# Finding the duplicate with an array with 1,000,000 integers between 1 and 1,000,000

I recently had an interview and got to phase 2 which is a coding assessment. One of the questions was:

Given an array with 1,000,000 integers between 1 and 1,000,000, one integer is in the array twice. Find the duplicate.

I failed the interview and was wondering what improvements do I need.

/// <summary>
/// Assuming that there is no space constraint,
/// I used a HashSet to find the duplicate.
/// If the duplicate is found, assign that number as the return value
///
/// </summary>
/// <param name="givenArray">1,000,000 sized array containing ints between 1 - 1000000</param>
/// <returns>The duplicate number</returns>
public static int findDuplicate(int[] givenArray)
{
// This hashset will be filled with non duplicated numbers.
HashSet<int> nonDuplicateContainer = new HashSet<int>();
int duplicate = -1;

for (int i = 0; i < givenArray.Length; i++)
{
duplicate = givenArray[i];
break;
}
}

return duplicate;
}


Test:

/// <summary>
/// Testing with the correct duplicated number
/// </summary>
[TestMethod()]
public void FindDuplicateTestCorrectGivenDuplicate()
{
int[] testArray = InitializeOneMillionSizedArray(106500);

int testDuplicateNumber = BlueWolfSolutions.findDuplicate(testArray);

Assert.AreEqual(106500, testDuplicateNumber);
}

/// <summary>
/// Testing with the incorrect duplicated number
/// </summary>
[TestMethod()]
public void FindDuplicateTestWrongGivenDuplicate()
{
int[] testArray = InitializeOneMillionSizedArray(453234);

int testDuplicateNumber = BlueWolfSolutions.findDuplicate(testArray);

Assert.AreNotEqual(25, testDuplicateNumber);
}

• Based on your previous question about a string you should be able to solve this one with linq already ;-) Jun 30, 2016 at 20:29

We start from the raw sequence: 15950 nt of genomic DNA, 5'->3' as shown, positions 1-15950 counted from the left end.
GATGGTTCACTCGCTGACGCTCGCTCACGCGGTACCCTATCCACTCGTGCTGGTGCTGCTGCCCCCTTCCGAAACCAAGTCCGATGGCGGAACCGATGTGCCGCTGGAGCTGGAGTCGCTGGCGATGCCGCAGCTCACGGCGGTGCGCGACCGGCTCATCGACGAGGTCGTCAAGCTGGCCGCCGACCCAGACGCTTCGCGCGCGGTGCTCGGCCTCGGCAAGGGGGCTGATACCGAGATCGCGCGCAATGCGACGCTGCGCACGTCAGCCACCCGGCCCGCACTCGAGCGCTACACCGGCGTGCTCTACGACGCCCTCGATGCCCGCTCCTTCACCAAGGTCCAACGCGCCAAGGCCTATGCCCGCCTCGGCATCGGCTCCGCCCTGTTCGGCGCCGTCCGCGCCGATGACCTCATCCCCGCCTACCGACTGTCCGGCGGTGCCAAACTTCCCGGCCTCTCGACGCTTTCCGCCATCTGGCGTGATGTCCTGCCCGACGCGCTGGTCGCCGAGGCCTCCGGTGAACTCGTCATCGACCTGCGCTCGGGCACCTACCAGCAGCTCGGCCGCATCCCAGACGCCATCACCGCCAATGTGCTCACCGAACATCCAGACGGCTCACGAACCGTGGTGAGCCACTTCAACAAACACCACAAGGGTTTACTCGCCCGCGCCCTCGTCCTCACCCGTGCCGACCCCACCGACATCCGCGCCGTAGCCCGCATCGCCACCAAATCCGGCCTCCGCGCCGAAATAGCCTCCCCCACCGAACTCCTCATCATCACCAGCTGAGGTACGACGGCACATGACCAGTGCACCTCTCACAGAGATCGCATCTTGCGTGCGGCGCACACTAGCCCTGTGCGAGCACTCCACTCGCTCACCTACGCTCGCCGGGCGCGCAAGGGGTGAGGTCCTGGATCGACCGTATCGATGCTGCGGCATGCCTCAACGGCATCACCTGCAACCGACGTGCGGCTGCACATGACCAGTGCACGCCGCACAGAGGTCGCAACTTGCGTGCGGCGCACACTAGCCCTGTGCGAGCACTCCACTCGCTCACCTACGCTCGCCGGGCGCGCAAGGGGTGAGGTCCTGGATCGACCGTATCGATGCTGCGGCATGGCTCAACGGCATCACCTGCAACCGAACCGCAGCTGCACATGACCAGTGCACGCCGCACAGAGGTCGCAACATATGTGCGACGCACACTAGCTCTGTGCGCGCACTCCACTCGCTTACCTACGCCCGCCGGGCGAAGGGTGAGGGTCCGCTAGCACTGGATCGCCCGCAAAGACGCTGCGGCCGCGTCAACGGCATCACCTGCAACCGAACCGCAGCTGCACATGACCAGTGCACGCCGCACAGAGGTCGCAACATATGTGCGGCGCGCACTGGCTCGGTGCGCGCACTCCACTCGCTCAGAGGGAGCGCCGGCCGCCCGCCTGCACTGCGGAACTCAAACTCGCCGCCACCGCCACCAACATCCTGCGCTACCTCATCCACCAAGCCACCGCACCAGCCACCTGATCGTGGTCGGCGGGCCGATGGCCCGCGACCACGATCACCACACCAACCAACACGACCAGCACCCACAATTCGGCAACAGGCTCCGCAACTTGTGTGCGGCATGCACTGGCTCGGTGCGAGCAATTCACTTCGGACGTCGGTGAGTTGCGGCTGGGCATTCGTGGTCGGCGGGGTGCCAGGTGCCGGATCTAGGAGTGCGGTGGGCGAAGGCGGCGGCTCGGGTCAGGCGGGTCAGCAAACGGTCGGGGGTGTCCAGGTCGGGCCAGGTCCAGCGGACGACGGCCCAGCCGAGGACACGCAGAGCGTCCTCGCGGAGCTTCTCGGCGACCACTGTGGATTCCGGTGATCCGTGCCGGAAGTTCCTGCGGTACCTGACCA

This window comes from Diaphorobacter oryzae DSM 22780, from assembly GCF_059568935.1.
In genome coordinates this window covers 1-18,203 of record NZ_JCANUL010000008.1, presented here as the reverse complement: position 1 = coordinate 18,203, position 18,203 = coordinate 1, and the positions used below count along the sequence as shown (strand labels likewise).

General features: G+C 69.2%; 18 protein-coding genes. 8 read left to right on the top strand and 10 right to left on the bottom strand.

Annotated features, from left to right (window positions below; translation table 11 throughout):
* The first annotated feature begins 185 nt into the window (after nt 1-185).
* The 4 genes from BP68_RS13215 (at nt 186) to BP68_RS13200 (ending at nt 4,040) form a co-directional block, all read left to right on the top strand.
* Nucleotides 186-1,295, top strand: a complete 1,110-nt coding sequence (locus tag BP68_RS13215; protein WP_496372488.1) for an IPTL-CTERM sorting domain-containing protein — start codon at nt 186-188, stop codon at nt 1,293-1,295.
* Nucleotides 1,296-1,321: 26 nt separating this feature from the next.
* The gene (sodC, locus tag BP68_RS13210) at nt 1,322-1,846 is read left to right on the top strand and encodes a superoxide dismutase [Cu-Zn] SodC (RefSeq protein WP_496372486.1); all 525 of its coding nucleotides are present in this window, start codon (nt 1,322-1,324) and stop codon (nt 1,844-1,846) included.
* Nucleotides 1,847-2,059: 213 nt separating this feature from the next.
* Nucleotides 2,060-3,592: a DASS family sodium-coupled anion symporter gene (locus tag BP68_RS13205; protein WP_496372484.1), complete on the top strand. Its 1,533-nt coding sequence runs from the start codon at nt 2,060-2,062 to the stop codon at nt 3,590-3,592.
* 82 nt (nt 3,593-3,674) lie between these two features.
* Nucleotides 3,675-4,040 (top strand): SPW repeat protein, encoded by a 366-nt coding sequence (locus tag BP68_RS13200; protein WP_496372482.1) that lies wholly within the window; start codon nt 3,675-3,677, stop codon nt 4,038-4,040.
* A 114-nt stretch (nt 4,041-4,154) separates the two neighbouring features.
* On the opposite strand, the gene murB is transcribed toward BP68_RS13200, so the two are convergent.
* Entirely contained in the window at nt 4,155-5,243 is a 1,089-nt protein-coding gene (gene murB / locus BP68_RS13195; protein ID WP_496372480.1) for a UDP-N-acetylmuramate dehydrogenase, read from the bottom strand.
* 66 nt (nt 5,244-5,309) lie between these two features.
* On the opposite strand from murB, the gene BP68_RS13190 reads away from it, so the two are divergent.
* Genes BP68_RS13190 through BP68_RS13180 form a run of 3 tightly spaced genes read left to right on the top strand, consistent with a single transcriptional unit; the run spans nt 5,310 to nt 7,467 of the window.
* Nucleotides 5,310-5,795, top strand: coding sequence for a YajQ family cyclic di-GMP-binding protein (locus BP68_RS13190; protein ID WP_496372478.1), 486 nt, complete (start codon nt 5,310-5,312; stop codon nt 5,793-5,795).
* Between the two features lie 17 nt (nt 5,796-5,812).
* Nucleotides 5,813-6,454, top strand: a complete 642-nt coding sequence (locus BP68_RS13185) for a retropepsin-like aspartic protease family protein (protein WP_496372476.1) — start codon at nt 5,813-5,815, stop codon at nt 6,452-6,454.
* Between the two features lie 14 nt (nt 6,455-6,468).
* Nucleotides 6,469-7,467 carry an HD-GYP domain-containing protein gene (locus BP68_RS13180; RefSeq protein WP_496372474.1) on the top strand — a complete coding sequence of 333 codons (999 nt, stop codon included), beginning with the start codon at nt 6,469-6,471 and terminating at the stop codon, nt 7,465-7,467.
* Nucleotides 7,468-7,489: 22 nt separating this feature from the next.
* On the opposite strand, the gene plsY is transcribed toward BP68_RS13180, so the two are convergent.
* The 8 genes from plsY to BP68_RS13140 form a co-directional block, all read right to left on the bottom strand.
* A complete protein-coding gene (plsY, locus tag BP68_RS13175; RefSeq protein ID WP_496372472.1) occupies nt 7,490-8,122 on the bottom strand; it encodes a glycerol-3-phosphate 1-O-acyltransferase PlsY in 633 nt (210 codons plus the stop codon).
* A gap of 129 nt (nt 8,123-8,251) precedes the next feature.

• t3chb0t Yeah haha. @MartinR Oooh, that brings up a good point. I didn't think about that. Thanks for the link. This is truly helpful. Jun 30, 2016 at 20:49

There is already a good answer that describes how you could improve your tests, however, I would like to offer another solution. I had a question that was similar to this on an interview (well, I solved it using a similar method to the one I gave here).

When the interviewer asked this question, I think they wanted you to find a solution that is not only $\mathcal{O}(n)$ time but also $\mathcal{O}(1)$ space complexity. Based on the description you gave, there is one number that appears twice but there also must be one number that does not appear.

The sum of the first $n$ integers is $\frac{n(n + 1)}{2}$, and the sum of their squares is $\frac{n(n + 1) (2n + 1)}{6}$.

Let

• $sn$ = 500000500000 be the sum of all of the numbers from 1 to 1000000
• $sn2$ = 333333833333500000 be the sum of their squares
• $sn'$ be the sum of the elements of the array
• $sn2'$ be the sum of their squares

Then there are numbers $d$ (double) and $m$ (missing) such that

$$sn' + m - d = sn$$ $$sn2' + m^2 - d^2 = sn2$$

Solving the first equation for $m$ and substituting into the second, we get

$$sn2' + (sn + d - sn')^2 - d^2 = sn2$$

Expand and collect like terms

$$sn2' + (sn - sn')^2 + 2 (sn - sn')d = sn2$$

Thus

$$d = \dfrac{(sn2 - sn2') - (sn - sn')^2}{2 (sn - sn')}$$

Here is a version of findDuplicate that uses this rule (note that I have never used C# so there may be a couple of mistakes, and I did not put in comments since you've already read the explanation of how I got the formula):